Preska had found Assistant District Attorney Rodriguez had participated in the investigation and interviewed all the witnesses, including those who had doubts on Bermudez—and nonetheless secured the indictment and tried the case.
But writing for the court on Monday, Calabresi said “a reasonable jury could still find that ADA Rodriguez’s decision to prosecute could have been proximately caused by the officers’ conduct.”
Rodriguez was not there for the photo array or for Massanova’s interrogation of Lopez,” Calabresi said, and if the prosecutor believed what Masaanova said about Lopez’ identification “he might have been led to conclude, incorrectly, that any defects in the witnesses’ identification were a minor matter and for that reason could be ignored.”
“Moreover, it is also possible that ADA Rodriguez was misled about this evidence in another way that was not cured by his own subsequent interrogation of the witnesses,” he said. “Once the witnesses had adopted a story—either because of suggestive presentation of photographs or because of more overt coercion by the officers—they might very well have decided to stick with that story (or become convinced that it was true), and for that reason have misinformed the ADA when he subsequently questioned them.”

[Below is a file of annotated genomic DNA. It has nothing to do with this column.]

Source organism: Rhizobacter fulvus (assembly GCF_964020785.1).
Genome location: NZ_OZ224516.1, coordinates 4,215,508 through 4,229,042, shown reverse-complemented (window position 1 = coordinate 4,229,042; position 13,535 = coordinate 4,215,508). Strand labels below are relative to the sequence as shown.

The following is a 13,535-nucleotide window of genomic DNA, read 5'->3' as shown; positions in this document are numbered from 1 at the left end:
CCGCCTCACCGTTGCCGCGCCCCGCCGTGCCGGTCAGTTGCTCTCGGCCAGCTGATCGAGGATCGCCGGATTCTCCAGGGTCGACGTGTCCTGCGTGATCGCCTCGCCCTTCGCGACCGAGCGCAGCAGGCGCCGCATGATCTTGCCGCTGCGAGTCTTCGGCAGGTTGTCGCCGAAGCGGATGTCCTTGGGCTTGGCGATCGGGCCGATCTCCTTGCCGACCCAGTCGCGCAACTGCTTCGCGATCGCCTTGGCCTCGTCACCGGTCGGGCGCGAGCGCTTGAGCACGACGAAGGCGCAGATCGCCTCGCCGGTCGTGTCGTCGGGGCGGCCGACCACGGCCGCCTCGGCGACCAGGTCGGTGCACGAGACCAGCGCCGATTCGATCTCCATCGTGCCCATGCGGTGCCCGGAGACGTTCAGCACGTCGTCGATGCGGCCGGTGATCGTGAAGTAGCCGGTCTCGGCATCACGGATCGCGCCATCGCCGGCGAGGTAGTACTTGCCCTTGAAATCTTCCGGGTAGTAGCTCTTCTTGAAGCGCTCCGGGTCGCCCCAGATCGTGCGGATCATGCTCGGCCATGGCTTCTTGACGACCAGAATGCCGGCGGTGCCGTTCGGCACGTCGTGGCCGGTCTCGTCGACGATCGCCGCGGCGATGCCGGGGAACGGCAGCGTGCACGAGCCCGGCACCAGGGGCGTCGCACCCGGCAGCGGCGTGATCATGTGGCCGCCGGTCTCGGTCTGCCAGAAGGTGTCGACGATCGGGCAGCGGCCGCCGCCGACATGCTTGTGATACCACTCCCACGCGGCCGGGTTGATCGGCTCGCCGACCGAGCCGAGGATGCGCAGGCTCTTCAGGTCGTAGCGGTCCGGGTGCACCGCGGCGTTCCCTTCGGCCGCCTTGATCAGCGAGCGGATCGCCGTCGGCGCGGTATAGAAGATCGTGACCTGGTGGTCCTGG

This may have prevented the prosecutor from making an informed decision on the evidence he used to secure the indictment and conviction of Bermudez, he said, so there are triable issues on remand on “whether ADA Rodriguez’s decision to bring charges was tainted by misleading information about how the witnesses came to identify Bermudez as the shooter.”
The circuit went on to hold that summary judgment was properly granted on malicious prosecution claims by Bermudez.
Brian Isaac of Pollack, Pollack, Isaac & De Cicco argued for Bermudez.
Bermudez is also represented Michael Lamonsoff and Seth MacArthur, the managing attorney at the Law Offices of Michael S. Lamonsoff, PLLC, who secured a $4.75 settlement with New York State in the Court of Claims last year (NYLJ, Dec. 23, 2014).
Assistant District Attorney Patricia Bailey represented the District Attorney defendants.
Karen Griffin, of counsel at the Law Department, argued for New York City and the police.